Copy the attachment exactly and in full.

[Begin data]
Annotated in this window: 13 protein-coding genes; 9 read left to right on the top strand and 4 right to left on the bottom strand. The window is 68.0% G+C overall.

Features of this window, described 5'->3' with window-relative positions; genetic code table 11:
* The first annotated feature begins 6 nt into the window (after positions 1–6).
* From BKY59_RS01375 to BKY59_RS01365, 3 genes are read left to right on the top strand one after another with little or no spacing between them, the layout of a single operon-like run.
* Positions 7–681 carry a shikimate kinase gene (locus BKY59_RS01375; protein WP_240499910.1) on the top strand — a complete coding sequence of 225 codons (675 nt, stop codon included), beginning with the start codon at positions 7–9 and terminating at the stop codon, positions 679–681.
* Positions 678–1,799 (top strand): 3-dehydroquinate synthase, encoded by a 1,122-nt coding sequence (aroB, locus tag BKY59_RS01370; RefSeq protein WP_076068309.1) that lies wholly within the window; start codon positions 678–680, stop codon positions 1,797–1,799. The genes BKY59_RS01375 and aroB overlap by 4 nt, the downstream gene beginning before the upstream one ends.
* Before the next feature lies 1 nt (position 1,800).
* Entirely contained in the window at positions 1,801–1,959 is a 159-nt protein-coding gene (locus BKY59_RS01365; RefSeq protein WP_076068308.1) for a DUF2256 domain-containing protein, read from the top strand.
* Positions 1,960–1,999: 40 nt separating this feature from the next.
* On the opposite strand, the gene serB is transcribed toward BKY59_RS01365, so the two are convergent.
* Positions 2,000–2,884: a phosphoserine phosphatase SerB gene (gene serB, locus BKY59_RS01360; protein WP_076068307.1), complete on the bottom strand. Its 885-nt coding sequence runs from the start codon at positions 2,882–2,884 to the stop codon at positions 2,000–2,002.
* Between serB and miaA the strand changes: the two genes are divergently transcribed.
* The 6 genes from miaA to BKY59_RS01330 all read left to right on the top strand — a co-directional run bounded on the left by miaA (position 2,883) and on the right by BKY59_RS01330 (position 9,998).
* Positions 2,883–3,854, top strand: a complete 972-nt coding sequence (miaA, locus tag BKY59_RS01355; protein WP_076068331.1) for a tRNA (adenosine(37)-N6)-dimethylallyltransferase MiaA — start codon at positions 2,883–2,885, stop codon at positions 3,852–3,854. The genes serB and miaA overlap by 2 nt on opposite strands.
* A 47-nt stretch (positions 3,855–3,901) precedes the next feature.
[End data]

Annotated in this window: 13 protein-coding genes; 9 read left to right on the top strand and 4 right to left on the bottom strand. The window is 68.0% G+C overall.

Features of this window, described 5'->3' with window-relative positions; genetic code table 11:
* The first annotated feature begins 6 nt into the window (after positions 1–6).
* From BKY59_RS01375 to BKY59_RS01365, 3 genes are read left to right on the top strand one after another with little or no spacing between them, the layout of a single operon-like run.
* Positions 7–681 carry a shikimate kinase gene (locus BKY59_RS01375; protein WP_240499910.1) on the top strand — a complete coding sequence of 225 codons (675 nt, stop codon included), beginning with the start codon at positions 7–9 and terminating at the stop codon, positions 679–681.
* Positions 678–1,799 (top strand): 3-dehydroquinate synthase, encoded by a 1,122-nt coding sequence (aroB, locus tag BKY59_RS01370; RefSeq protein WP_076068309.1) that lies wholly within the window; start codon positions 678–680, stop codon positions 1,797–1,799. The genes BKY59_RS01375 and aroB overlap by 4 nt, the downstream gene beginning before the upstream one ends.
* Before the next feature lies 1 nt (position 1,800).
* Entirely contained in the window at positions 1,801–1,959 is a 159-nt protein-coding gene (locus BKY59_RS01365; RefSeq protein WP_076068308.1) for a DUF2256 domain-containing protein, read from the top strand.
* Positions 1,960–1,999: 40 nt separating this feature from the next.
* On the opposite strand, the gene serB is transcribed toward BKY59_RS01365, so the two are convergent.
* Positions 2,000–2,884: a phosphoserine phosphatase SerB gene (gene serB, locus BKY59_RS01360; protein WP_076068307.1), complete on the bottom strand. Its 885-nt coding sequence runs from the start codon at positions 2,882–2,884 to the stop codon at positions 2,000–2,002.
* Between serB and miaA the strand changes: the two genes are divergently transcribed.
* The 6 genes from miaA to BKY59_RS01330 all read left to right on the top strand — a co-directional run bounded on the left by miaA (position 2,883) and on the right by BKY59_RS01330 (position 9,998).
* Positions 2,883–3,854, top strand: a complete 972-nt coding sequence (miaA, locus tag BKY59_RS01355; protein WP_076068331.1) for a tRNA (adenosine(37)-N6)-dimethylallyltransferase MiaA — start codon at positions 2,883–2,885, stop codon at positions 3,852–3,854. The genes serB and miaA overlap by 2 nt on opposite strands.
* A 47-nt stretch (positions 3,855–3,901) precedes the next feature.